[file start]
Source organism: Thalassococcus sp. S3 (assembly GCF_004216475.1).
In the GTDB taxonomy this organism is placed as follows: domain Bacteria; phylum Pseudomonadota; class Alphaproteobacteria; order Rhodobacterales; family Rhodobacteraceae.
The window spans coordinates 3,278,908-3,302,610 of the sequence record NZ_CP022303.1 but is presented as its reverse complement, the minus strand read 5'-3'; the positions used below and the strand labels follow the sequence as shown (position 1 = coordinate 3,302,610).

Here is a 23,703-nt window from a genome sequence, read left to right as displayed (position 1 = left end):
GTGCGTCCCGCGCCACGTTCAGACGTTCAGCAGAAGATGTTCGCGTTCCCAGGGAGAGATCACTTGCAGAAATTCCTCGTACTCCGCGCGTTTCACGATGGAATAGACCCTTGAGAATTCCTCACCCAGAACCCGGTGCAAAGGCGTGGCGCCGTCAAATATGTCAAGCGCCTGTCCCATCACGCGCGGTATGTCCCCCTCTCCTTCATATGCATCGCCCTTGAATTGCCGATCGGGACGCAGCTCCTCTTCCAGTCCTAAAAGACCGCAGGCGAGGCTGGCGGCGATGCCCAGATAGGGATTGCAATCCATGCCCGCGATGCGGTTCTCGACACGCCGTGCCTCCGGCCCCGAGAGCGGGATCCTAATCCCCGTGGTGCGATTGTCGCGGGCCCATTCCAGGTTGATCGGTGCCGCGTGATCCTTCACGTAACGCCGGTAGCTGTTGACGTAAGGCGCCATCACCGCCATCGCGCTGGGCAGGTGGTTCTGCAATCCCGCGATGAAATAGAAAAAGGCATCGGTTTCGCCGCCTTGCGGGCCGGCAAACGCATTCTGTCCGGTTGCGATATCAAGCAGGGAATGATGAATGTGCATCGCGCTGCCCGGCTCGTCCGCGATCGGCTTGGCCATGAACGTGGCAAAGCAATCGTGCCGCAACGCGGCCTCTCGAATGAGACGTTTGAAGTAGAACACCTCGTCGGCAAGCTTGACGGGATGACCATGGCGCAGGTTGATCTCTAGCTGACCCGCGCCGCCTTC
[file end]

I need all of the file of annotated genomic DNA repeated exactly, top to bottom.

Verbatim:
Source organism: Thalassococcus sp. S3 (assembly GCF_004216475.1).
In the GTDB taxonomy this organism is placed as follows: domain Bacteria; phylum Pseudomonadota; class Alphaproteobacteria; order Rhodobacterales; family Rhodobacteraceae.
The window spans coordinates 3,278,908-3,302,610 of the sequence record NZ_CP022303.1 but is presented as its reverse complement, the minus strand read 5'-3'; the positions used below and the strand labels follow the sequence as shown (position 1 = coordinate 3,302,610).

Here is a 23,703-nt window from a genome sequence, read left to right as displayed (position 1 = left end):
GTGCGTCCCGCGCCACGTTCAGACGTTCAGCAGAAGATGTTCGCGTTCCCAGGGAGAGATCACTTGCAGAAATTCCTCGTACTCCGCGCGTTTCACGATGGAATAGACCCTTGAGAATTCCTCACCCAGAACCCGGTGCAAAGGCGTGGCGCCGTCAAATATGTCAAGCGCCTGTCCCATCACGCGCGGTATGTCCCCCTCTCCTTCATATGCATCGCCCTTGAATTGCCGATCGGGACGCAGCTCCTCTTCCAGTCCTAAAAGACCGCAGGCGAGGCTGGCGGCGATGCCCAGATAGGGATTGCAATCCATGCCCGCGATGCGGTTCTCGACACGCCGTGCCTCCGGCCCCGAGAGCGGGATCCTAATCCCCGTGGTGCGATTGTCGCGGGCCCATTCCAGGTTGATCGGTGCCGCGTGATCCTTCACGTAACGCCGGTAGCTGTTGACGTAAGGCGCCATCACCGCCATCGCGCTGGGCAGGTGGTTCTGCAATCCCGCGATGAAATAGAAAAAGGCATCGGTTTCGCCGCCTTGCGGGCCGGCAAACGCATTCTGTCCGGTTGCGATATCAAGCAGGGAATGATGAATGTGCATCGCGCTGCCCGGCTCGTCCGCGATCGGCTTGGCCATGAACGTGGCAAAGCAATCGTGCCGCAACGCGGCCTCTCGAATGAGACGTTTGAAGTAGAACACCTCGTCGGCAAGCTTGACGGGATGACCATGGCGCAGGTTGATCTCTAGCTGACCCGCGCCGCCTTC